A dental bridge is a restoration technique used to replace missing teeth. They were the only restoration that could replace a missing tooth and be fixed in the mouth prior to dental implants. A bridge is attached in some way to a tooth either side of the missing tooth and is fixed to these teeth so that it cannot be removed once it is placed. It is made in a dental laboratory from either a ceramic or metal alloy. These are created using dental or digital impressions. While the breidge is being made, a temporary bridge is made to restore the missing tooth.

It is an effective way to replace missing teeth. A dental bridge is robust and can be very aesthetic if required. A dental bridge requires the preparation of the teeth either side of the gaph left by the missing tooth in a similar way to the preparation required for a crown. The main difference is that the teeth either side of the space need to be prepared parallel to each other so that a single bridge can be made to be placed on these teeth.

Bridges have a limited life span and are typically expected to last up to approximately 15 years. During your consultation, our dentist will explain this to you. Bridges are the only alternative for a fixed replacement of a missing tooth in cases where dental implants are not suitable or possible.

What is the process for getting a dental bridge?

Examination and Consultation

Before a patient can have a dental bridge inserted, an assessment of all of the teeth, gums and surrounding bone needs to be done. In addition to this, the way the patient’s teeth fit together and the strength in the patient’s jaw muscles also needs to be examined. These observations give our dentist an idea of the type of materials that would be required.

In some cases, the teeth may be too small or may not have enough bone around them to support a bridge. In order for a bridge to last as long as possible, all of the above facotrs needs to be taken into account. Throughout the consultation process, the dentist will also discuss alternatives available to the patient, as well as the advantages and disadvantages of bridges.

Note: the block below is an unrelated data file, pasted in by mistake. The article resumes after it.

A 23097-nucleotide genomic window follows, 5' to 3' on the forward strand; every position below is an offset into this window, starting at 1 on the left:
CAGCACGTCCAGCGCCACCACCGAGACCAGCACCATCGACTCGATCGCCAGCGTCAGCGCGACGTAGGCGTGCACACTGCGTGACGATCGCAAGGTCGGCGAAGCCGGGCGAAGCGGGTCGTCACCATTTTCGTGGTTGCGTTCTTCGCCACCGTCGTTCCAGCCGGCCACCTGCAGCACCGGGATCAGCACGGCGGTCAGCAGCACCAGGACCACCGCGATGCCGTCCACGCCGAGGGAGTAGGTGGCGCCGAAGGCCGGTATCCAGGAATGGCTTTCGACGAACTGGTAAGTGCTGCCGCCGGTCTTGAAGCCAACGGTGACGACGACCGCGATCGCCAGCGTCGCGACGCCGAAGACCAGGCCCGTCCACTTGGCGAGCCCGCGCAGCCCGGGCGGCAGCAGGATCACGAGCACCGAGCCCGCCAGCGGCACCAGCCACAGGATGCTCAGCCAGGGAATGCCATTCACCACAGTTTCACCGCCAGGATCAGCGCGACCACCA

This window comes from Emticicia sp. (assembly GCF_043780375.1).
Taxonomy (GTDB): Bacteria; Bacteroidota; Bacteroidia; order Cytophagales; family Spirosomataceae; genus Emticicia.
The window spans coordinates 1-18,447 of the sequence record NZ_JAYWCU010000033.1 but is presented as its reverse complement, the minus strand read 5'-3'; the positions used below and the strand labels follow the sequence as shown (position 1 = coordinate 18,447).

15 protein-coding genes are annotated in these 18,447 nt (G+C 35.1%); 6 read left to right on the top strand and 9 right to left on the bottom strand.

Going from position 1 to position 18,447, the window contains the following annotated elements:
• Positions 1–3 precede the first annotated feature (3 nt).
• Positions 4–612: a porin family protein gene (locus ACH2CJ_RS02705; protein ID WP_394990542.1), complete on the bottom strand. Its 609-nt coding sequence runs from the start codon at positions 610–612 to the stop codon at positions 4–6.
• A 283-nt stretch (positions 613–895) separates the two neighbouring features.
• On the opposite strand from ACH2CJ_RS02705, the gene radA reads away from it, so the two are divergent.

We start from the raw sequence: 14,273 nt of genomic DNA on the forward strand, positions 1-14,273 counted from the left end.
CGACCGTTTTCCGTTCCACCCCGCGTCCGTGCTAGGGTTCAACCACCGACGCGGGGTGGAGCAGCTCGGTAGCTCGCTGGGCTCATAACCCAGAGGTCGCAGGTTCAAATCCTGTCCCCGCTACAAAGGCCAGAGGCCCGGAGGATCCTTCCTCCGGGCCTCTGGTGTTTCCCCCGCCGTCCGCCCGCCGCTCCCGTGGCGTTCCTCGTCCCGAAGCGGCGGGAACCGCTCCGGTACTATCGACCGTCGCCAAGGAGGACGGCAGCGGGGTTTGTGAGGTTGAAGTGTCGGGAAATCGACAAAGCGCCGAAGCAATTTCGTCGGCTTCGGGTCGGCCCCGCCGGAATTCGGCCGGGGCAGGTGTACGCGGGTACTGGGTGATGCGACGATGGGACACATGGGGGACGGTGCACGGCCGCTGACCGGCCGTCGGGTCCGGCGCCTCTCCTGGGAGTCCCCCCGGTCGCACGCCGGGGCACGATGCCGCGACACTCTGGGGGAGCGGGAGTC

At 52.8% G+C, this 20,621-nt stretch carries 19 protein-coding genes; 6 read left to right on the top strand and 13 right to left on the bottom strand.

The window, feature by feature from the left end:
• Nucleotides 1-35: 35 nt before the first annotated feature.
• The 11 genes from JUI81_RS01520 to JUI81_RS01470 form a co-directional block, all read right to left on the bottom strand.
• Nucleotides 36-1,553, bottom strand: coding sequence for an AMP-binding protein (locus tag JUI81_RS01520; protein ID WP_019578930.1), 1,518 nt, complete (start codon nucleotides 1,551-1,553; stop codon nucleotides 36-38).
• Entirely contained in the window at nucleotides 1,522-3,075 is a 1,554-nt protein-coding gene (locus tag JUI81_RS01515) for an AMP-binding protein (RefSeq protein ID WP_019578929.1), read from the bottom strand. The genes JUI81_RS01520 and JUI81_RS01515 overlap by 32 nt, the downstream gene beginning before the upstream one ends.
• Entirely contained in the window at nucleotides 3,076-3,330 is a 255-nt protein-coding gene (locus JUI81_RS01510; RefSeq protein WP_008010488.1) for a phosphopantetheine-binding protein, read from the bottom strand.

The Procedure


A bridge preparation appointment includes local anaesthetic, tooth preparation, a final bridge impression, bite recording, and the construction and placement of the temporary bridge. The construction of a temporary bridge is a more complex and time-consuming procedure than that required for a temporary singular crown. The teeth must also be prepared in order for the bridge to have enough thickness to withstand the biting forces into the long term.

This preparation appointment has several similarities to the preparation appointment for a crown. The main difference is that care needs to be taken to ensure that the teeth are parallel to each other. At the end of the appointment, a temporary bridge is constructed and cemented with a temporary cement. The appointment for a bridge is typically twice as long as a crown appointment.

Placement of the bridge

The bridge is constructed in a dental laboratory in either ceramic, gold alloy, or a combination of both. The more precisely a bridge is made, the longer it will last. The bridge edges are polished using a microscope.

At the placement appointment, the temporary bridge and cement is removed. The bridge fit, colour and shape is checked and adjusted if necessary. Once the bridge is checked to be correct, it is typically initially placed with temporary cement for two or three weeks. During this time, the patient can assess whether they are comfortable for the bridge and if any adjustments are required.

The comfort of the bridge is assessed in the bite as well as the shape and colour. As bridges also replace missing teeth, it is important to know whether they work correctly when the patient is chewing and eating. Following this temporary stage, our dentist will review the bridge and make changes if required. This will generally take approximately an hour and alterations to the bridge are performed at our dental laboratory next door. If the changes made are significant, our dentist may replace the bridge temporarily for another few weeks to make sure the bridge is comfortable and effective. Following this, the bridge is placed with a permanent cement and once this is done, the bridge is unable to be removed.


After preparation

There is usually mild to moderate discomfort following the initial procedure for 24-48 hours. Typically, this can be treated with mild analgesics, such as Panadol or Neurofen, which are taken following the tooth preparation appointment. We recommend taking these before the anaesthetic wears off and recommend a second analgesic prior to sleep. If a patient is experiencing worse pain than this, it should be controlled with stronger pain killers or would require a reassessment by our dentist.

After bridge placement

There is usually little (if any) discomfort following the placement of the bridge. It can take some time for patients to become accustomed to the new shapes within their mouth and it is common for a bridge to feel unusual when it is first placed, especially is the tooth that was replaced has been misssing for some time. The main disadvantage of a bridge is that the components are connected and it is necessary to use a floss threader. The most common way to clean a bridge is with an interproximal brush. This is a brush with small bristles that is used to clean between the teeth at the gumline and it is essential that this is done on a daily basis.

Dental bridges need to be checked on a regular basis but are generally fairly trouble-free if they are made well. A normal long-term dental bridge includes regular check-ups with the dentist and the bridge should be x-rayed approximately every two years to ensure that it is not decaying at the edges. With yearly check-ups and cleaning, a bridge should offer many years of use.